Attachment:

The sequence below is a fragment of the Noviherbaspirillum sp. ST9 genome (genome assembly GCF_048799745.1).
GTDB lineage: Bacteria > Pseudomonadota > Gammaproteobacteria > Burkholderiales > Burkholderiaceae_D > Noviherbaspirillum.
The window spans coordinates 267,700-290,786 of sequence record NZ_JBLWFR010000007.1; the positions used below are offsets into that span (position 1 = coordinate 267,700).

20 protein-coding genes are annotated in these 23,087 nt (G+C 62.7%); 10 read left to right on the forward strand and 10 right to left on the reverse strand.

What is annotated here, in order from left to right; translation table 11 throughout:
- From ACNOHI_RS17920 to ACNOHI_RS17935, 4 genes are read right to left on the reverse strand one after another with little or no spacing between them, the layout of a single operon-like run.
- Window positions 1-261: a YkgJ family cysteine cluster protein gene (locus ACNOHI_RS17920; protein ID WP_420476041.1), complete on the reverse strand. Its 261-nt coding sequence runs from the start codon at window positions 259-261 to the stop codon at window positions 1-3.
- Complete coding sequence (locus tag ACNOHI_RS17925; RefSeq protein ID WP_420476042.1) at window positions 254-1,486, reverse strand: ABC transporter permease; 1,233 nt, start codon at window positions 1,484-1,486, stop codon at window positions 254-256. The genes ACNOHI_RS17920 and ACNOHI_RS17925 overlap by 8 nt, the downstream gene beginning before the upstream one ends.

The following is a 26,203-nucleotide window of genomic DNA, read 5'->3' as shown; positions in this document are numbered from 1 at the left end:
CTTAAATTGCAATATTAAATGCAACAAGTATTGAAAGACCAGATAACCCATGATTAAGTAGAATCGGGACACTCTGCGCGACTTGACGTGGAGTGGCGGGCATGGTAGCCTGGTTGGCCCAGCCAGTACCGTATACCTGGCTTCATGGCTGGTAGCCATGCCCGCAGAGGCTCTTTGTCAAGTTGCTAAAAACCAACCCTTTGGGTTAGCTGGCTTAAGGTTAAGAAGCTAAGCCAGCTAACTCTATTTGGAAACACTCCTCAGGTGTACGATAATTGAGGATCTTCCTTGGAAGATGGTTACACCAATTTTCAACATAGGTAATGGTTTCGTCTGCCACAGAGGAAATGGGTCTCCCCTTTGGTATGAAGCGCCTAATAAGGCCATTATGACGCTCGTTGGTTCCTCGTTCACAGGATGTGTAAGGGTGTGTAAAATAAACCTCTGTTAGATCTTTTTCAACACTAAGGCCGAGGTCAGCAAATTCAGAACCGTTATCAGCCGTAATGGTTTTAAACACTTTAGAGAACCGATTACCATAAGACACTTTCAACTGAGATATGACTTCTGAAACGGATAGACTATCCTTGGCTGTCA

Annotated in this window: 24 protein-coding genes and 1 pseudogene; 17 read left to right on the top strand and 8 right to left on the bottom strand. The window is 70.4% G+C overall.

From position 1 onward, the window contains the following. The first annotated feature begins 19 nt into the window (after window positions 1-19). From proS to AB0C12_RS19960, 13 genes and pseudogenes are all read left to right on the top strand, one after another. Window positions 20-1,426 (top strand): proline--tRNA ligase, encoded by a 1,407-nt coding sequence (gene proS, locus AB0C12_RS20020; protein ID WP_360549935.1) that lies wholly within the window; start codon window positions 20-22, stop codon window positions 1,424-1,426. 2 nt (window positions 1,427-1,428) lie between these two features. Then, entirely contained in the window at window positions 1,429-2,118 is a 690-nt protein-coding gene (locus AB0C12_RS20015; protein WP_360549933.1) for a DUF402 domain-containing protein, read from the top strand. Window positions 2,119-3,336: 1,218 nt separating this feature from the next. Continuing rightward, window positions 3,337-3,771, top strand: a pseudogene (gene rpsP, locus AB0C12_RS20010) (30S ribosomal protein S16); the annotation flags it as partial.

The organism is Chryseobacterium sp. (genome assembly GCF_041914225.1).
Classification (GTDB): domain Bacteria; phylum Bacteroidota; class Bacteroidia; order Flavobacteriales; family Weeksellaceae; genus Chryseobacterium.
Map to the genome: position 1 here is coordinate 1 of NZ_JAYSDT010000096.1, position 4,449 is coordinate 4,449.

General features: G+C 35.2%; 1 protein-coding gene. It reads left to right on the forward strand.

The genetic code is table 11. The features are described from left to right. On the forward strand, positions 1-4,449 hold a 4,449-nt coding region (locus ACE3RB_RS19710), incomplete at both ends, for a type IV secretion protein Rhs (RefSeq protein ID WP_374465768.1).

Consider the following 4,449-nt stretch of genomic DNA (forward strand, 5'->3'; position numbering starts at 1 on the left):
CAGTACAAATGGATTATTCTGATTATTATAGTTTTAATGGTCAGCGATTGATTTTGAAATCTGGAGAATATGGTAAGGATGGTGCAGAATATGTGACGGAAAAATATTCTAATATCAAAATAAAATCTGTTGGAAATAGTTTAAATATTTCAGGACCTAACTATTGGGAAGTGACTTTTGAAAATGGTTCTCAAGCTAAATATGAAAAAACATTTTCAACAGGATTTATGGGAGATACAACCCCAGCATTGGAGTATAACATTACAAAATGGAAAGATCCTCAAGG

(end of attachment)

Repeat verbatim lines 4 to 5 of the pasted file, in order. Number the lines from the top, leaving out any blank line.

20 protein-coding genes are annotated in these 23,087 nt (G+C 62.7%); 10 read left to right on the forward strand and 10 right to left on the reverse strand.

What is annotated here, in order from left to right; translation table 11 throughout: